Award-winning photographer, Patrick Willocq, depicts what it's really like to be a refugee child.
The four photos below, commissioned by Save the Children in partnership with education company Pearson, are based on real experiences and staged with the help of Syrian children living in a camp in Bekaa Valley, Lebanon.
"At the beginning of this project, my aim was to tell refugee stories in a different way. Many of the refugee images you see in mainstream media are the same and perpetuate a stereotype. I wanted to show real children, involve the subjects, listen to them and create a set together staging their lives and desires. I wanted the resulting photos to be empowering representations of these children while upholding their dignity."
Hatem*, 15, has spent four years in the camp. He initially went to school for two years, but had to stop as his family had no money to carry on his education. He used to love school and his favourite subjects were Maths, English and Arabic. Hatem* had planned to go to university and join the army but now those dreams are all gone. He said he is 'sad and scared' about his destiny.
"When I was in Syria, I saw my school getting hit by an airstrike. I was scared that my house would be targeted. We fled the shelling and came here. Now that I'm in Lebanon, I will not become a teacher. There are schools here but we don't have money to pay the tuition and continue studying. Education is important. You can become a teacher at a school instead of working as a porter and getting a lot of physical pain. Because I am working now and I have been off school for 3 years, I have missed a lot of studying and won't be able to fill the gap."
Bassam* 12, Tamer* 11, Lubna* 16 and Farah* 11, pose in a picture that depicts their experiences working. Many Syrian children in the Anjar refugee camp in Lebanon are forced to work to help support their families. Bassam and Tamer both sell tissues for a living after a wall fell on their father's leg during shelling in Syria. They often work for 12 hours a day, earning on average just $3. Both brothers have faced abuse whilst working. Once Bassam* was bundled into a car and dropped off far from the village. Luckily, he had sold enough tissues that day to get a taxi home. Farah* helps to supports her family of ten. She works in a field weeding and clearing land for sowing.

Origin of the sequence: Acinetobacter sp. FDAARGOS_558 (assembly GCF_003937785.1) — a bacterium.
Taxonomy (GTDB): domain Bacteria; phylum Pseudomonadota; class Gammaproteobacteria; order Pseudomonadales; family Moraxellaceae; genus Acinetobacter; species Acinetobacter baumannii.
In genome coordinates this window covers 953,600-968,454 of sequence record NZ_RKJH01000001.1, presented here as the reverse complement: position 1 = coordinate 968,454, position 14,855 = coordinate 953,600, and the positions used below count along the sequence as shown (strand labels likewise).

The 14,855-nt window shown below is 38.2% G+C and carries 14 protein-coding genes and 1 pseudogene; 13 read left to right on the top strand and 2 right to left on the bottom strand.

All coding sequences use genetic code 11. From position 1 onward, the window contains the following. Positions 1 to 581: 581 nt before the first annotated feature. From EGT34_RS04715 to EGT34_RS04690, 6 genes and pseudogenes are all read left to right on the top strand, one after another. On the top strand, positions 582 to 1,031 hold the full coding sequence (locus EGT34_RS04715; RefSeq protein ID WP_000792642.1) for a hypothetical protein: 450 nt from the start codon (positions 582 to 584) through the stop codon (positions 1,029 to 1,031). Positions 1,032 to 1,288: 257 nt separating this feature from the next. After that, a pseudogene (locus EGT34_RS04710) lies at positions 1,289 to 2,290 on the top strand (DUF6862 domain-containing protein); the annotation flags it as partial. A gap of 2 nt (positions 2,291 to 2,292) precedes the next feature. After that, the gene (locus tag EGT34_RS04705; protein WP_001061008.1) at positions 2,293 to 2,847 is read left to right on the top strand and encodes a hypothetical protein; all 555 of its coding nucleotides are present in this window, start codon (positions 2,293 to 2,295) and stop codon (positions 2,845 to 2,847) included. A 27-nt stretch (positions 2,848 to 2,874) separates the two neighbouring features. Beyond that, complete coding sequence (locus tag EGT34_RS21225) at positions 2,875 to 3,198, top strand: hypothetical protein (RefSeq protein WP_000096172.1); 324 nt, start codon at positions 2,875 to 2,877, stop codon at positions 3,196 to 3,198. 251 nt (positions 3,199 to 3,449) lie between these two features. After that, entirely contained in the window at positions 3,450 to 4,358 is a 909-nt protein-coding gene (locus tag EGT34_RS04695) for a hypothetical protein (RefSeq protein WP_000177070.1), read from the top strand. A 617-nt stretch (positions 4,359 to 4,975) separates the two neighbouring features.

"What makes me very tired is that I have to keep bending down. When we try and stand up, they ask us to bend down. We spend the whole day like this. The money they give us is not enough."
Many girls also work in factories peeling oranges to make tinned fruit, often working 7am to 6pm, earning as little as $8 a day. Children who work miss schooling in order to support their families.
Lubna* says, "Education is very important. I feel it is especially important for girls. When girls get education, they are respected in society. Some girls even have jobs in factories. They shouldn't be working - they should be studying."
Zeina*, 11 (right) and Samira*, 10 (left) are best friends and appear in a tableau that depicts their future dreams. Zeina wants to be an artist and Samira would like to be an actress. They are both inspired by TV cartoons such as Cinderella.
Both girls left Syria with their families due to increased violence and shelling near their homes. The house next to Samira's in Syria was shelled, killing the family next door. Samira says, "The worst things were the planes and the shelling. When the planes came we were scared they would hit us. In Syria, when we got snow or wind it was OK. But here, when the wind blows we get a bit scared, as we're afraid the tent will get blown away."
What Happened (The Past)
Walaa*, 11, left Syria with her pregnant mother because airstrikes had blown up all the hospitals, schools and supermarkets in the area. They had no access to food, water or health services – everything they needed to survive. One day, as she was walking home, Walaa saw her school explode before her eyes, as shells landed on the buildings. She could smell burning and heard the sound of plane engines as they flew low overhead.
This image uses an original drawing created by Walaa to tell the story of the moment her school was bombed. Walaa's drawing has been re-created and enlarged into a 3D tableau, using props made by children in the camp. Walaa says, "The aircraft targeted the school with rockets. I thought my uncles had been killed and I cried."
Many Syrian refugee children experience first-hand the devastating impact of airstrikes on homes and schools.
Walaa attends Save the Children's Child Friendly Space in Anjar and spends time studying at home with her mother. She has made friends in the camp, but says it still doesn't feel like home.
*Names changed to protect identity